The representation of the body and identities in The Handmaid’s Tale, the Miller’s Tale and with reference to Never Let Me Go.

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The representation of the body and identities in The Handmaid’s Tale, the Miller’s Tale and with reference to Never Let Me Go. The Handmaid’s tale, The Miller’s Tale and Never Let Me Go all seem to hold the human form in substantial import, exploring physicality with great significance. The fictional novels all link together and the bodies and identities of the characters are used as political statements in society. Throughout history women have fought to gain the independence they deserve as a member of society and in all three pieces of literature you are able to see that it will always be an on going battle and people feel that women are just there to be used and objectified. Atwood’s dystopian classic was influenced by texts…show more content…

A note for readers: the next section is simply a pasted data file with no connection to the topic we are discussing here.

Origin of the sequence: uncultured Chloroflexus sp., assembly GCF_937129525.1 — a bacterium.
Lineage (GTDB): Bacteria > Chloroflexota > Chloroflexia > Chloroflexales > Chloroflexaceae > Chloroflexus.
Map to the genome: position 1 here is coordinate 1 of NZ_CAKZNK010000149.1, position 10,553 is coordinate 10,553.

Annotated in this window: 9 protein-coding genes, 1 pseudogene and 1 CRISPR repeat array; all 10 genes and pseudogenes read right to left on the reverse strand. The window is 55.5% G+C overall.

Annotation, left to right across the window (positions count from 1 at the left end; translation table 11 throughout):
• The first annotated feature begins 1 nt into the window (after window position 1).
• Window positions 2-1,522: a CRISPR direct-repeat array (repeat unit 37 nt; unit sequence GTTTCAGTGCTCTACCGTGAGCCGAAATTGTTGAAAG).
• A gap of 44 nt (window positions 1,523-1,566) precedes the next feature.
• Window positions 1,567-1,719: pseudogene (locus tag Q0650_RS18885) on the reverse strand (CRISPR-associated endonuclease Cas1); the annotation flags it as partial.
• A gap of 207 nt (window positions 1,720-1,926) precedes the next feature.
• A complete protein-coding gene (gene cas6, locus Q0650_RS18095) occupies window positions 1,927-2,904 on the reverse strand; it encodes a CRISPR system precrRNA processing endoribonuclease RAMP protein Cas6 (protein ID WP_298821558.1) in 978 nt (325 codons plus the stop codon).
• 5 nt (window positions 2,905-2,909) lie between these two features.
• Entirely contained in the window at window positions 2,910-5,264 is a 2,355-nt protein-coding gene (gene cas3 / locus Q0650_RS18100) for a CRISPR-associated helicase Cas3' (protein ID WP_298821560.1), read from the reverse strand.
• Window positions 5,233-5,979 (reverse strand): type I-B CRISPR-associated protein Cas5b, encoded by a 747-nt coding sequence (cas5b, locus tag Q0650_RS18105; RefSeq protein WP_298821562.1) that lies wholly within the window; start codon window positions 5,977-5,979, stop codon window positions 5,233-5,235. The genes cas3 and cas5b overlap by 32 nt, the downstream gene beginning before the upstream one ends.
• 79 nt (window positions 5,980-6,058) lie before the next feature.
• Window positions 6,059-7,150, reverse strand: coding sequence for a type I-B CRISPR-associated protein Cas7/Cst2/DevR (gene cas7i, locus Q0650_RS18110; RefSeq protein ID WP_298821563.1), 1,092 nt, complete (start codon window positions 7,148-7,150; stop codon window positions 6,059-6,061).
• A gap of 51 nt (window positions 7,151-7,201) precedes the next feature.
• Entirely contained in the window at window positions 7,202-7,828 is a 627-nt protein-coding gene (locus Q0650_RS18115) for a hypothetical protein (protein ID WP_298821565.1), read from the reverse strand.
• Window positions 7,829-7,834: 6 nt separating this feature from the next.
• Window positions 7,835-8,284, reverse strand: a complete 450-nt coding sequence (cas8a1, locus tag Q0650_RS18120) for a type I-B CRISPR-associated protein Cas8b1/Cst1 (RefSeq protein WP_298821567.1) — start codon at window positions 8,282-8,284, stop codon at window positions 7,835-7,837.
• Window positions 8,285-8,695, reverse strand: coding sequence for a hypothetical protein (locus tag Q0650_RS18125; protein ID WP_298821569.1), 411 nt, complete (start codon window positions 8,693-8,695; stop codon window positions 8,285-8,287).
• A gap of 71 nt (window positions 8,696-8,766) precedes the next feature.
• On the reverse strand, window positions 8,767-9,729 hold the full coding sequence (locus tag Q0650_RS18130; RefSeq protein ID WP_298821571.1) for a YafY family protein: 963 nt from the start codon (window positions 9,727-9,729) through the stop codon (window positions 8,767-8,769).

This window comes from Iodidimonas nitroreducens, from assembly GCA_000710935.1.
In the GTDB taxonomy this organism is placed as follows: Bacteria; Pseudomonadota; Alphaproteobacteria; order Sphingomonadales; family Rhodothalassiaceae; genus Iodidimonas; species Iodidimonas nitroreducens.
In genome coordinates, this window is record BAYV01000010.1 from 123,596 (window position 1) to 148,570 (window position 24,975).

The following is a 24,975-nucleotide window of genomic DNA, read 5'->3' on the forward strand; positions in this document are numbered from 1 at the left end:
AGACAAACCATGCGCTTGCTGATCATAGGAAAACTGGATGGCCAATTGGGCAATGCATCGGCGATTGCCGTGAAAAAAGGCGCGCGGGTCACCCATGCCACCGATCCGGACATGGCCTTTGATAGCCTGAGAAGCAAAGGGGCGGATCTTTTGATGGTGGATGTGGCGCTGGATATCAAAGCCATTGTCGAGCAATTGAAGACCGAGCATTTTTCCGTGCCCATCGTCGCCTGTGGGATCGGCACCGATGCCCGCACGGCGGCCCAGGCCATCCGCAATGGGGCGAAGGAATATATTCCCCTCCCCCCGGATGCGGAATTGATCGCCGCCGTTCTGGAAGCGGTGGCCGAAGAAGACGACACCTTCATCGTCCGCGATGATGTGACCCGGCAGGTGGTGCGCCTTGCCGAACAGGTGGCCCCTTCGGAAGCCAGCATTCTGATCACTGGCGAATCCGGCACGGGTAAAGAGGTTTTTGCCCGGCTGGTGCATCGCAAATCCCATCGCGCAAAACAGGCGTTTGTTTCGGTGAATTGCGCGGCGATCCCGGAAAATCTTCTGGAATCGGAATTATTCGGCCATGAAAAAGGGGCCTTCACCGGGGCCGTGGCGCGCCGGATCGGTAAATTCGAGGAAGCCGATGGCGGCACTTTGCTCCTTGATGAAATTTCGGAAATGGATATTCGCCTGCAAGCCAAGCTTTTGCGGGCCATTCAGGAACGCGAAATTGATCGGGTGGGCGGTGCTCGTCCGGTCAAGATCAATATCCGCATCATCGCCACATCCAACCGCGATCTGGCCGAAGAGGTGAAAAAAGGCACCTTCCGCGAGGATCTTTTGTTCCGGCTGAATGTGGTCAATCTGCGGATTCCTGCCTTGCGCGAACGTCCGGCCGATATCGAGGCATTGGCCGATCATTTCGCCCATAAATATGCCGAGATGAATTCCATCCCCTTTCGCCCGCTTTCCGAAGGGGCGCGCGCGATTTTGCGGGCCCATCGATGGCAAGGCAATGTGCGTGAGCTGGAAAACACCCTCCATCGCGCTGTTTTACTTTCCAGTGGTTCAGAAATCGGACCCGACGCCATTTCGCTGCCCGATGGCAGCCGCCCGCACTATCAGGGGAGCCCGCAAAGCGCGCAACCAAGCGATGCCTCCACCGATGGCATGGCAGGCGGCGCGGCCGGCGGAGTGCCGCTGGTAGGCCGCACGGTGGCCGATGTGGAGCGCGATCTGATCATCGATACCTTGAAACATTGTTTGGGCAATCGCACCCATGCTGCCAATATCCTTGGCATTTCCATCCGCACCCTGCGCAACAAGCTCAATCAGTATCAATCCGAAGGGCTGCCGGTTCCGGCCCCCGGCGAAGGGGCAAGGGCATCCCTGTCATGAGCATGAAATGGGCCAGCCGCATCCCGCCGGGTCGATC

Sex is seen as being degrading and wrong to women; however it is seen as fine for the men and commanders to desire sexual encounters more than once a month. This is why the Jezebels were created, like the commander says “everyone is human after all”. The society its self has been taken of all ownership and power. All bodies, especially those of the Handmaids are worshiped by society. By doing this the fundamentalist government somehow sees it as a justification of their actions, almost as if they are giving back to the society they have most definitely destroyed. In todays postmodern society their situation could be seen as relatable by the reader, however even in supposed acts of ‘kindness’ they leave their mark. The main protagonist Offred makes a conscience effort to not look at her body whilst undressing herself. This shows how she feels like even a glimpse of her own body is defying orders. However it is at this moment when she notices the tattoo of the ‘eye’ on her ankle. This provides the constant reminder that she is being watched and that the government have all control over her. Her body is not and never will be again her own. The reader is given the impression throughout the novel that Offred almost lives outside of her own body. It is as if she is a stranger looking in on another person’s life. Her body and reproductive organs are appreciated and wanted more by other people such as the commander and his wife than herself. The emptiness

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